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But the eastern regions of the South Island will see no reprieve as the heat continues to bear down, prompting a total fire ban for Otago and Southland, among other areas.
In the north today, Lower Hutt hit a sweltering 31.5 degrees, and the capital struck a balmy 27.8 degrees, which MetService meteorologist Brian Mercey called unusually high temperatures for this time of the year.
Down south Dunedin Airport recorded a high of 33.9, the fourth-highest recorded temperature for the city behind the highest of 34.6 in 2004. Alexandra hit 31.3 and Wanaka hit 30.
Mercey said the south would see temperatures in the 30s again but it may be cooler thanks to some breezes and it would become cooler still by Wednesday, beofre warming up again towards the end of the week.
The hot weather resulted in a significant drop in the flow of the Whitestone River, prompting Fish and Game Southland to rescue fish today, including trout, adult lamprey, upland bullies and long-fin eels, which were marked to be released further down the catchment, Fairfax Media reported.
Following a milder start to the week, a frontal system moved towards the country from the west bringing strengthening winds and rain to various regions over the coming days.
MetService meteorologist Tui McInnes said once a low pressure system reached the country it would spread a "front across the country bringing plenty of moisture and decent amounts of rainfall for some places".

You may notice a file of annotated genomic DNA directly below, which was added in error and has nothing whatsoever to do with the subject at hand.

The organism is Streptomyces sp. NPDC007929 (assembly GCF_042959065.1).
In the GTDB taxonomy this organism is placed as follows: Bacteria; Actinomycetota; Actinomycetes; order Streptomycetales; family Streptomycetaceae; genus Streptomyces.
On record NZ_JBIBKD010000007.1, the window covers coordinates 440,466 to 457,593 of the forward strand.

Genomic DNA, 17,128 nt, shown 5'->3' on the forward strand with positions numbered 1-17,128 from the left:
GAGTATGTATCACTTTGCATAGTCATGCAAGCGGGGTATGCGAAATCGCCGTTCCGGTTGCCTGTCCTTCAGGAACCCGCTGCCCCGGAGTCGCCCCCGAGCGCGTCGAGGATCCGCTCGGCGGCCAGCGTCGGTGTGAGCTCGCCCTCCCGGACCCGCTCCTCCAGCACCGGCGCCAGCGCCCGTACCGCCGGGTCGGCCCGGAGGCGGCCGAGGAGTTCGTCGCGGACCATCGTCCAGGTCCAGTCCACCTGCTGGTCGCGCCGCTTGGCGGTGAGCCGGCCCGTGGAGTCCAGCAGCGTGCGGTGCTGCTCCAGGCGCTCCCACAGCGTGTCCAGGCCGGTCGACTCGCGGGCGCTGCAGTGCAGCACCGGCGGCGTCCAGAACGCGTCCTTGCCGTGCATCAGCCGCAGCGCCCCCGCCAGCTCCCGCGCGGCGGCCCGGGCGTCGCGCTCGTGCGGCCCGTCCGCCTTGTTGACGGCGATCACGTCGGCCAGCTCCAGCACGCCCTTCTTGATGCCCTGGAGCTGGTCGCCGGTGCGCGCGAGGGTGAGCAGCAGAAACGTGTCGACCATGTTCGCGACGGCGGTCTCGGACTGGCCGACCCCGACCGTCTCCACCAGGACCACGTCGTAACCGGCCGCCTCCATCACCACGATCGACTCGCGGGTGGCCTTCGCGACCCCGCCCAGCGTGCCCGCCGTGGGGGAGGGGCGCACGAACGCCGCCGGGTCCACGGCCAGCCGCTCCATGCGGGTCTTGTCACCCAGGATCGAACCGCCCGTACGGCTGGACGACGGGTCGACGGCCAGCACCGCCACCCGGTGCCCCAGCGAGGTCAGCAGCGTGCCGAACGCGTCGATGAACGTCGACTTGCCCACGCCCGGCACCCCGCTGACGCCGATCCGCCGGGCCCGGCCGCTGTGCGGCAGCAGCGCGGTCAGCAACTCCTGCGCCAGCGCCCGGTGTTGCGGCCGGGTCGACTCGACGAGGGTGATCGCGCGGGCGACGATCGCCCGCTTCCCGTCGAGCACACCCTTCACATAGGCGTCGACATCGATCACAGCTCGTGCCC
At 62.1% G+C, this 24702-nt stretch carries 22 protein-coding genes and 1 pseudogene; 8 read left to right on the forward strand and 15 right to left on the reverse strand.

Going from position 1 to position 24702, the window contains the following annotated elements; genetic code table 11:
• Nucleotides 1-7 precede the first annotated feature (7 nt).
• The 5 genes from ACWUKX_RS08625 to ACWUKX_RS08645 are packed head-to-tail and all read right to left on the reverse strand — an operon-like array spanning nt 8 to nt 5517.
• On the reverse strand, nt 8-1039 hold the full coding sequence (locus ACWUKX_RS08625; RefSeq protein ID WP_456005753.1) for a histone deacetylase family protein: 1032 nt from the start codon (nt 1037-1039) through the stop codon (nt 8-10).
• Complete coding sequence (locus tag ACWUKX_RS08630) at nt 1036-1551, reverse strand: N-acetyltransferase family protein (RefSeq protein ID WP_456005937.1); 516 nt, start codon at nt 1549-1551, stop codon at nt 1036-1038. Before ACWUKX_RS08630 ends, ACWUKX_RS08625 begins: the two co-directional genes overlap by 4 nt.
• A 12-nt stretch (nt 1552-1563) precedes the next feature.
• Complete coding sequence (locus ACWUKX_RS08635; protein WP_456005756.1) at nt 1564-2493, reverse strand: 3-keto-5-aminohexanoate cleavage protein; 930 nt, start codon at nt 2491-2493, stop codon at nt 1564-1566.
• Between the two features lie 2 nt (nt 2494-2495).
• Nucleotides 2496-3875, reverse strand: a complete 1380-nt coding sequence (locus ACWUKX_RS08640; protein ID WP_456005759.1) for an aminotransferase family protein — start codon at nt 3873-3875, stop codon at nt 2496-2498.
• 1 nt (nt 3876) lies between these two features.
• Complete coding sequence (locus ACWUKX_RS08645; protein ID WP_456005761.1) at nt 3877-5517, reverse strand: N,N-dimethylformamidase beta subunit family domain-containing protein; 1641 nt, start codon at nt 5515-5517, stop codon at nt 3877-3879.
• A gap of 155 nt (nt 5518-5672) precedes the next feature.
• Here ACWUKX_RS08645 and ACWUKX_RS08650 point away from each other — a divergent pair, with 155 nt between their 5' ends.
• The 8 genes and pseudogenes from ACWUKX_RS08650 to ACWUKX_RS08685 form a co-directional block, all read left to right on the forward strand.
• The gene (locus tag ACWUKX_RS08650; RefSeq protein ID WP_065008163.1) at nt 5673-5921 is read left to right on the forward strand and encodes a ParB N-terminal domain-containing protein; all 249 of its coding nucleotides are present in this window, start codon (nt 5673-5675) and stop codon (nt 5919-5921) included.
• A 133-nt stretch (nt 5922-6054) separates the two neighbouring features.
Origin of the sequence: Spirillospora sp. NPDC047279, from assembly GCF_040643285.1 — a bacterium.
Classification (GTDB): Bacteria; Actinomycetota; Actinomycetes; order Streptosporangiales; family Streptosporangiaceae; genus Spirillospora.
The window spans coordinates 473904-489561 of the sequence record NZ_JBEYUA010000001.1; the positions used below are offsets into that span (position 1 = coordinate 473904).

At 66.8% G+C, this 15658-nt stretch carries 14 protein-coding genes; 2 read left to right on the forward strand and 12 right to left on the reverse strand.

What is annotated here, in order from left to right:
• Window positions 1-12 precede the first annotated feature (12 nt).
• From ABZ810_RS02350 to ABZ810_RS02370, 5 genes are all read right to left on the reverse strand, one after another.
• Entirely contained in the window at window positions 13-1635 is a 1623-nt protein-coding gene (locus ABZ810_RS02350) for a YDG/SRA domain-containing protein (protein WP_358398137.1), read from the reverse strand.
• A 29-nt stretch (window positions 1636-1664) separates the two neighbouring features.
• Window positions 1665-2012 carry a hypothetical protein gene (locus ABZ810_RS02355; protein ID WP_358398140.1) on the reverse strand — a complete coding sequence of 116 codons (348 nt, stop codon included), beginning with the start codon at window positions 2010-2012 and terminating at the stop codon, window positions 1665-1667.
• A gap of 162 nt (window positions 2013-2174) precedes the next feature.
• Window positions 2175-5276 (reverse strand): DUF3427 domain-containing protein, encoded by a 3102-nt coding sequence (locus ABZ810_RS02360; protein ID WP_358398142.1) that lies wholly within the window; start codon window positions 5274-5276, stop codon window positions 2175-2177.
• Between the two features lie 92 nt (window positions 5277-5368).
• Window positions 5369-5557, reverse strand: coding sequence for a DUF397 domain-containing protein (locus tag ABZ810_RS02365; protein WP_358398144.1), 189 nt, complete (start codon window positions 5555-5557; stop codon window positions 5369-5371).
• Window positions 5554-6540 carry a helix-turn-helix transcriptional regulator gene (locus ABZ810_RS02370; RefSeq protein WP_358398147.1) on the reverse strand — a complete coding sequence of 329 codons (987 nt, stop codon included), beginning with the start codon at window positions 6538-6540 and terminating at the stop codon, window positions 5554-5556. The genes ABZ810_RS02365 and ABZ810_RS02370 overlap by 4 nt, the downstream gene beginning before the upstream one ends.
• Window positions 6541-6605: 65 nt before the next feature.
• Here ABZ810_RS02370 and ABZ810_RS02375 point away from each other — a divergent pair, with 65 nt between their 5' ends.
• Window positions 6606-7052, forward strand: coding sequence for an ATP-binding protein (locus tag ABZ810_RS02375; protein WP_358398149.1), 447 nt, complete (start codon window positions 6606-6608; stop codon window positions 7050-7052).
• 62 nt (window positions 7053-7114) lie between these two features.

On Wednesday western parts of both islands are expected to see rain, with Nelson, Westland and Taranaki being the wettest.
A Severe Weather Watch is in place for heavy rain for Westland and Nelson, with the possibility of more regions being added.
While it looks to be a wet week for many, eastern regions in the South Island would remain sheltered by the Southern Alps, McInnes said.
MetService's forecast shows Dunedin expecting highs in the mid to late 20s for most of the week, while Central Otago would continue to swelter in the high 20s over coming days.
Fire and Emergency New Zealand rural regional manager Mike Grant said conditions had been incredibly dry in the south, and soil moisture levels were very low.
"We've had a few millimetres of rain here and there over the past six weeks, but the grass and vegetation is still tinder dry.
"That coupled with the extremely hot weather we've been having means the fire danger is really high. We had an unprecedented run of hot weather lately, certainly for Invercargill the heat has been record breaking," Grant said.
A total fire ban remained in place for Gisborne, Horowhenua, Rangitikei and Marlborough.
The hot weather was also affecting fruit and vegetable growers, prompting a call from Horticulture New Zealand president Julian Raine to build more dams so growers would not have to kill off their own crops, Radio New Zealand reported.
On Thursday most of the North Island would see the rain continue and the front moves east, wet weather will begin to ease by Friday.
The frontal feature was also forecast to strengthen northerly winds as it spreads over the country, particularly about coastal areas. These winds could become strong in exposed areas.